I have been reading Spurgeon and books about the Prince of Preachers for almost thirty years. This book brilliantly captures the essence of Spurgeon and is not afraid of revealing his warts, weaknesses, and worries. It is a breath of fresh air for anyone who is under the false notion that the famous preacher from London lived a life of ease. Spurgeon’s doubt and lifelong battle with depression is highlighted and his fears are revealed.

2. The Horror of Slavery

Most Americans recognize that slavery is a perpetual “black eye” on our nations’ history. But few understand the gravity of what these innocent African Americans endured. Carter and Ivey masterfully reveal the pitiful nature of slavery through the eyes of Thomas Johnson. Sympathetic readers will feel genuine grief as they walk with Johnson and experience the horror of his chains.

3. The Hallowed Ground of Friendship

Steal Away Home reminds readers of the importance and value of friendship. The friendship fostered by Spurgeon and Thomas is grounded in grace and nurtured by honest communication, genuine fun, rich encouragement, and biblical accountability. Like David and Jonathan, these two men are examples of friendship that glorifies God. Indeed, “A man of many companions may come to ruin, but there is a friend who sticks closer than a brother” (Prov. 18:24). Indeed, friendship is hallowed ground that too few men tread upon.

4. The Hope of the Gospel

Finally, this story shows how the gospel operates in the real world. Apart from grace, Charles Haddon Spurgeon and Thomas Johnson were dead in trespasses and sins, without hope and without God. Indeed, apart from grace, Spurgeon and Johnson were both spiritual slaves. Both men, however, were set free as they cast their hope on the Lord Jesus Christ. In the course of their very different earthly paths, they wound up on the same spiritual path, which ultimately led them both to the Celestial City!

Steal Away Home encouraged me personally and moved my soul in ways that most books only hope to do. Matt Carter and Aaron Ivey stepped up to the plate and hit the ball out of the park.  Their work will no doubt be a contender for book of the year.  I commend their work wholeheartedly!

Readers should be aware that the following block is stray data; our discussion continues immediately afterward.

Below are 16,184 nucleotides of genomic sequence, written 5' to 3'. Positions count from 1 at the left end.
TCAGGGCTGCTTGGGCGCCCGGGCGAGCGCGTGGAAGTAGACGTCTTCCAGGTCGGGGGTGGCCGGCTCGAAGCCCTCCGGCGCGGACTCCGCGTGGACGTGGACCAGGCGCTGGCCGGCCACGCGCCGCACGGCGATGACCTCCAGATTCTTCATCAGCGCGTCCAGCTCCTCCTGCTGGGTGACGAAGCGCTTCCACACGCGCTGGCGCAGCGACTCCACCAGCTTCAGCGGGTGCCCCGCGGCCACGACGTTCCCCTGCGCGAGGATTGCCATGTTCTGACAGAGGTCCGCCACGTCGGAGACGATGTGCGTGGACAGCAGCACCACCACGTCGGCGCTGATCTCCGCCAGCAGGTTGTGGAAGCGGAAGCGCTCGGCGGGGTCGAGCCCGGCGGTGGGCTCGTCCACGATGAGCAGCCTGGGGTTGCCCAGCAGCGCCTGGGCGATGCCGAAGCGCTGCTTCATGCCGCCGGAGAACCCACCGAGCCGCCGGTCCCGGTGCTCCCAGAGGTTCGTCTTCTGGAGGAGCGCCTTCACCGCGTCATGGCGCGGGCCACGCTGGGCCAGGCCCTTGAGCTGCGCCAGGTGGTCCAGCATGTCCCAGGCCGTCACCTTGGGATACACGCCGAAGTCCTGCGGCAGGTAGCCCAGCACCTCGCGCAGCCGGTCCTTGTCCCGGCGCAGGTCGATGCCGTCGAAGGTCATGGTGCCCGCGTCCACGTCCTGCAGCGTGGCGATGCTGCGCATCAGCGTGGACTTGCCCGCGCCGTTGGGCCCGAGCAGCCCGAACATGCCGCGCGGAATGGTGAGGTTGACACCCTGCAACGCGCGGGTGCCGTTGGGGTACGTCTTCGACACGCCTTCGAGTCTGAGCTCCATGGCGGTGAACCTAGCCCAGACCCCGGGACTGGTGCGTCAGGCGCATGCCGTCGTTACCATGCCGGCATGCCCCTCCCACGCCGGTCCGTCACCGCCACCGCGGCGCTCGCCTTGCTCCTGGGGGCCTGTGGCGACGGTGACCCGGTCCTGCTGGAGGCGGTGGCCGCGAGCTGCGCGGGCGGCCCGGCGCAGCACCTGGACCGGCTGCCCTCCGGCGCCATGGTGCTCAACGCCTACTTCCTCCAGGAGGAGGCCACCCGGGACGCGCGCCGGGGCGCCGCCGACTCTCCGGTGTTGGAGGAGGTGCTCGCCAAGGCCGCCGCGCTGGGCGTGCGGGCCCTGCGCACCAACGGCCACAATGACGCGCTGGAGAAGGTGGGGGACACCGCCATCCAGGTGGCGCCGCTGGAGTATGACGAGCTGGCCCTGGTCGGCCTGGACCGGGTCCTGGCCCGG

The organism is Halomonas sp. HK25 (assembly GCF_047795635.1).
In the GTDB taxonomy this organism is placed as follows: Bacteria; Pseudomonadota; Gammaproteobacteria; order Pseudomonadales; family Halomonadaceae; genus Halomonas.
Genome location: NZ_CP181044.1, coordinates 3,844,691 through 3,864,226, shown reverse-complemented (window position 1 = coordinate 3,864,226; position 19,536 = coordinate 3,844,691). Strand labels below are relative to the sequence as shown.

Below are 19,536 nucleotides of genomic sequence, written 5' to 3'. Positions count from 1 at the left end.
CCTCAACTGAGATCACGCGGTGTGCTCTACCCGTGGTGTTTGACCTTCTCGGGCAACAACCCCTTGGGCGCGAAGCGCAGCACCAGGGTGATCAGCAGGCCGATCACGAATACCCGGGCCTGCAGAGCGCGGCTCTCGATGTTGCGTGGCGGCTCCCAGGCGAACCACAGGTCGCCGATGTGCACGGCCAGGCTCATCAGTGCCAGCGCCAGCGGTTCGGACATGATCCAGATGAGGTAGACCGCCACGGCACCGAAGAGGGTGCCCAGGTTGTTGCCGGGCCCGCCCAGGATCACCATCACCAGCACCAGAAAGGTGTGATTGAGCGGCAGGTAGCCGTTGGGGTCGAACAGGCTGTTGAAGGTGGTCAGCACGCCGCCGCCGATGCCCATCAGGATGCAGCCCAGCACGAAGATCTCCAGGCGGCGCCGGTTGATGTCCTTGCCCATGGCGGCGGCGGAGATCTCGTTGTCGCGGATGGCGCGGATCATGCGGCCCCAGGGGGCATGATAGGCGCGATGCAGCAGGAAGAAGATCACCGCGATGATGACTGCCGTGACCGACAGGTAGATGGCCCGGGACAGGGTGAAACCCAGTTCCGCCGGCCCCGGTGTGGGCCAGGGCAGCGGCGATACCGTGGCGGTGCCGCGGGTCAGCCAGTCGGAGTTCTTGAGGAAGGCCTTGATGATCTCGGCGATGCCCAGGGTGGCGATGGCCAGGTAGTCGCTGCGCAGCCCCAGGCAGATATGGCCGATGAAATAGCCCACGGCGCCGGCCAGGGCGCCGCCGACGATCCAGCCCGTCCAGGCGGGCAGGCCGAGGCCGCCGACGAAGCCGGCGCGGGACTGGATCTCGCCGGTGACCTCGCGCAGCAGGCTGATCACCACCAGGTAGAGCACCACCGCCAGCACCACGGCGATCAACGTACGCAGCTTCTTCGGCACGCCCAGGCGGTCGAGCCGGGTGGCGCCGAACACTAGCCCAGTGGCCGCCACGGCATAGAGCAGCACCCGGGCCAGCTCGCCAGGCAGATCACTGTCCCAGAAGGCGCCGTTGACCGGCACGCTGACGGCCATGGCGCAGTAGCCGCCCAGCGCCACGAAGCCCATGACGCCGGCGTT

I received this book free from the publisher. I was not required to write a positive review.


I Will: Nine Traits of the Outwardly Focused Christian (2015)

rainThom S. Rainer, I Will: Nine Traits of the Outwardly Focused Christian Nashville: B&H Publishing Group, 2015, 198 pp. $10.48

“I want hymns in the worship service.” “I want sermons that are practical and tug on my emotional apron strings.” “I want a slick youth program.” “I want the worship team to dress up.” “I want a quarterly business meeting.” “I want, I want, I want.” This is the lament of many twenty-first century Christians. It is a cry that has been informed by our consumer-based culture. It is an inward cry that makes a plea on the basis of personal preference.

That is the subject of Thom Rainer’s excellent little book, I Will: None Traits of the Outwardly Focused Christian. Rainer contrasts the inward pleas above with a response that is outward. Instead of “I want,” he urges Christians to begin with “I will.” “It is about learning how to have complete joy in your service through your church,” Rainer writes. “It is about becoming a fully functioning member of the body.

The author argues that right attitudes (“I am”) lead to right actions (“I will”). “Do nothing from selfish ambition or conceit, but in humility count others more significant than yourselves. Let each of you look not only to his own interests but also to the interests of others” (Phil. 2:3-4, ESV). Readers are therefore encouraged to commit to the following right actions:

  1. I Will Move From “I Am” to “I Will”
  2. I Will Worship With Others
  3. I Will Grow With Others
  4. I Will Serve
  5. I Will Go
  6. I Will Give Generously
  7. I Will Not Be a Church Dropout
  8. I Will Avoid the Traps of Churchianity
  9. I Will Make a Difference

There is nothing original here – just biblical admonition for Christ-followers who desire to make a maximum impact with their lives to the glory of God. Readers who are troubled by Rainer’s challenges should look deeply at their own motives and their commitment to the local church.

Personally, I was deeply encouraged by Rainer’s timely book. I Will is a reminder that a self-focused approach to Christianity will only do harm and discourage the household of faith. The nine traits that Rainer advances will serve the church well and prompt spiritual growth among the faithful flock of God.

I received this book free from the publisher. I was not required to write a positive review.


Reset: Living a Grace-Paced LIfe in a Burnout Culture (2017)

resetDavid Murray, Reset: Living a Grace-Paced Life in a Burnout Culture. Wheaton: Crossway Books, 2017, 208 pp. $10.86

Have you ever wondered what it would be like to step into the ring with Sugar Ray Leonard or Ray “Boom Boom Mancini? David Murray may be a self-described soccer player but in his most recent book, Reset: Living a Grace Paced Life in a Burnout Culture, the pastor/theologian puts on the boxing gloves and dishes out a series of blows. The unsuspecting reader would expect these “jabs” to result in pain and dejection. But nothing could be further from the truth.